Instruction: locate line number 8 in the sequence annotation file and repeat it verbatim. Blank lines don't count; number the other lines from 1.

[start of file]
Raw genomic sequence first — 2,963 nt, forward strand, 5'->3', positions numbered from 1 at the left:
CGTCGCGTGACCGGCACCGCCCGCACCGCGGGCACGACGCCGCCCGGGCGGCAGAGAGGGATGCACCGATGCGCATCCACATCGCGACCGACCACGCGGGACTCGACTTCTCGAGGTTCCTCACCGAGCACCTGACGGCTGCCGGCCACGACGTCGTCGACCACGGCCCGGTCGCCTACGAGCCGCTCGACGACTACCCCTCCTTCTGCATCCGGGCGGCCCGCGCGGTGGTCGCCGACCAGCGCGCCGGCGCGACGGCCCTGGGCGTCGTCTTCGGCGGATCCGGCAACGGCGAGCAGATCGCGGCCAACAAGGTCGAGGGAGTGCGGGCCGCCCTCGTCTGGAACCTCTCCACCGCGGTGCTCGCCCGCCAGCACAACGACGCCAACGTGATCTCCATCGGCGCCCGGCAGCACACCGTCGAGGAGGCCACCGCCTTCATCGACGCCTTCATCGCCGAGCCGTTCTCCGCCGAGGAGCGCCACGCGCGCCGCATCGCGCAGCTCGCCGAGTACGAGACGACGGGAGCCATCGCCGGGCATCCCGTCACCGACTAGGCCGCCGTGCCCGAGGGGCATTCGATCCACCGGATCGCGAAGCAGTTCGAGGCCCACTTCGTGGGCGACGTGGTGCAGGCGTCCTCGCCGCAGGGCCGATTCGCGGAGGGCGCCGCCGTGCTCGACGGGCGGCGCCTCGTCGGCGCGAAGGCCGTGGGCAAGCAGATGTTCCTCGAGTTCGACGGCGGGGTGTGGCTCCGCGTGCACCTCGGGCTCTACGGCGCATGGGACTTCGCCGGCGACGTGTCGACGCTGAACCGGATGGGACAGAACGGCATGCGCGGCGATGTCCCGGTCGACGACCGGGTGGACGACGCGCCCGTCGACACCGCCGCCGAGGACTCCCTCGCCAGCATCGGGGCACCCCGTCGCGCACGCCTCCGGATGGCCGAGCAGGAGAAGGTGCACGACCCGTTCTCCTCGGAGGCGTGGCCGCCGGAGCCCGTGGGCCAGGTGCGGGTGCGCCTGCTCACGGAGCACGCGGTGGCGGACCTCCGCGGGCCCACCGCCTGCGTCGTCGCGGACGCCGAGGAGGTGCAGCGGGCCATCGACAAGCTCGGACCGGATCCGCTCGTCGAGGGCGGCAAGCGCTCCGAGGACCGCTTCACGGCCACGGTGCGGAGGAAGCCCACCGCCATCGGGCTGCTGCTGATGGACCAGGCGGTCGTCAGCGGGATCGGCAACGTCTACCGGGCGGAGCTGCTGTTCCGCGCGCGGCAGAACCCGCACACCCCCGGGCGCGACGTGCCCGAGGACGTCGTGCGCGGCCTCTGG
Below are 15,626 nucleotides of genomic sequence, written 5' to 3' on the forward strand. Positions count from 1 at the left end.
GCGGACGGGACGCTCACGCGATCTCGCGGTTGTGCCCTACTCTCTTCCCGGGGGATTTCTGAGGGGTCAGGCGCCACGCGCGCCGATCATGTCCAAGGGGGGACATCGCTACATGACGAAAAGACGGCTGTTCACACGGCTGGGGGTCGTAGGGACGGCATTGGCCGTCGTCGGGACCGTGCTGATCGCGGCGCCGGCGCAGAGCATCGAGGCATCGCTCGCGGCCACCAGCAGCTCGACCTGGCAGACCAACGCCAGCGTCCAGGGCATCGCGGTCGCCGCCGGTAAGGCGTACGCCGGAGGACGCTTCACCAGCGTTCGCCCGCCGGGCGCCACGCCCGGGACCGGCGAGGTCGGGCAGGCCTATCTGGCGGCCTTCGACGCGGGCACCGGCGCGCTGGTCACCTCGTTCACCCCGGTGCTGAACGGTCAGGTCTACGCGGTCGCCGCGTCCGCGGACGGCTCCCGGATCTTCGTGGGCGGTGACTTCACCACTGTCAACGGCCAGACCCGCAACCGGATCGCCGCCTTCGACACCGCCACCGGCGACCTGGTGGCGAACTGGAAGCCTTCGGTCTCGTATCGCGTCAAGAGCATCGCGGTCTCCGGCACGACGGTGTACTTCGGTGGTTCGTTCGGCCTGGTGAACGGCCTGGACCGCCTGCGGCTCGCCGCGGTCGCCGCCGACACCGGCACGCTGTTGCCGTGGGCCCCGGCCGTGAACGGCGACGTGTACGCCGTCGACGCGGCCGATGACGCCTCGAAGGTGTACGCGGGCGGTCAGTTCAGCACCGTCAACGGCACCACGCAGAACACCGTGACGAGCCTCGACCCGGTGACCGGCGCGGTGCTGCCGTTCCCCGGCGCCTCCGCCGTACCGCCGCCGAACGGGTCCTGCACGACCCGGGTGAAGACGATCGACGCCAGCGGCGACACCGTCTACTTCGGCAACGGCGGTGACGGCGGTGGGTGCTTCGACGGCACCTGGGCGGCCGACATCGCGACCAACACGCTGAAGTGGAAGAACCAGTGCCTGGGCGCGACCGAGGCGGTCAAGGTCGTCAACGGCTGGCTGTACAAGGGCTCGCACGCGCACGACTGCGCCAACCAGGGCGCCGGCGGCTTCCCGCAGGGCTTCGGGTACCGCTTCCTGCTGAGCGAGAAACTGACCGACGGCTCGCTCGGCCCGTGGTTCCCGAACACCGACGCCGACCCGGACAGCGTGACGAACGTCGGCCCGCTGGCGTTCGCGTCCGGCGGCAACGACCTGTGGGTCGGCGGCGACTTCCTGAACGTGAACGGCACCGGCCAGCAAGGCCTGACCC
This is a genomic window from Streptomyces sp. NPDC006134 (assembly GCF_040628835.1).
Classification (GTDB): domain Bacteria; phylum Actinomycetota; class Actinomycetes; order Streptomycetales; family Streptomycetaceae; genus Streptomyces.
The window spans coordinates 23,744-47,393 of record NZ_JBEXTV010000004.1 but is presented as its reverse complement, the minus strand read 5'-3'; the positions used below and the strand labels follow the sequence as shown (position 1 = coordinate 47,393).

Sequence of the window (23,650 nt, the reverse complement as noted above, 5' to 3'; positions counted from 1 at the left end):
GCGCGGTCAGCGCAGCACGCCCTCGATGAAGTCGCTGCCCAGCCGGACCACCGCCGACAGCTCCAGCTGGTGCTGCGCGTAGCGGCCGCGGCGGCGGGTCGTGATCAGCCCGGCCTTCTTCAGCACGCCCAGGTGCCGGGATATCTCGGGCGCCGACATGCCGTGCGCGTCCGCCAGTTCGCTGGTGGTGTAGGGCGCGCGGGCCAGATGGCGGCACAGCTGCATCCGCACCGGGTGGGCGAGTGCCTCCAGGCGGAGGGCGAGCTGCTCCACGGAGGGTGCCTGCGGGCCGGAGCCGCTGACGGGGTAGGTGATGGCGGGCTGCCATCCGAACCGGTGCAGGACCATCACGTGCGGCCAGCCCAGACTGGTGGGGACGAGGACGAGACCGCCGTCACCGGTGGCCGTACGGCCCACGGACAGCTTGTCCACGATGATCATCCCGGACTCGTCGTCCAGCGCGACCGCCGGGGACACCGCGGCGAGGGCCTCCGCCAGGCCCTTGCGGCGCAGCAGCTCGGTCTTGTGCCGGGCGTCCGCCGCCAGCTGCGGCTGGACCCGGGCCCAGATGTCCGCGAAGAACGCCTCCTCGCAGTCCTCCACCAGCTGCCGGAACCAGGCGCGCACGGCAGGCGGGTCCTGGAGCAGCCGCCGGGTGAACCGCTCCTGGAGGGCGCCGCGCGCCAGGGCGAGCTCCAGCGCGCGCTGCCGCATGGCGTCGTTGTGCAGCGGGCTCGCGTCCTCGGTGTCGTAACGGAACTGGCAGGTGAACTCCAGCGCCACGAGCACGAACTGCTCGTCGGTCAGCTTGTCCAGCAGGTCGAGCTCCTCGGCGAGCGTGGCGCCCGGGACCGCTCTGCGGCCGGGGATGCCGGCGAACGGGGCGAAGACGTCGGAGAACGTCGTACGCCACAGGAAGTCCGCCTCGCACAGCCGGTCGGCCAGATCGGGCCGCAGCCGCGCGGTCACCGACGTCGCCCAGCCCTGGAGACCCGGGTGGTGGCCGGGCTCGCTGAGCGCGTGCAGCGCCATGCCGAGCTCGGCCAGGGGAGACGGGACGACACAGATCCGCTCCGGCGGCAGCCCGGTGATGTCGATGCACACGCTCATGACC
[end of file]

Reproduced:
Sequence of the window (23,650 nt, the reverse complement as noted above, 5' to 3'; positions counted from 1 at the left end):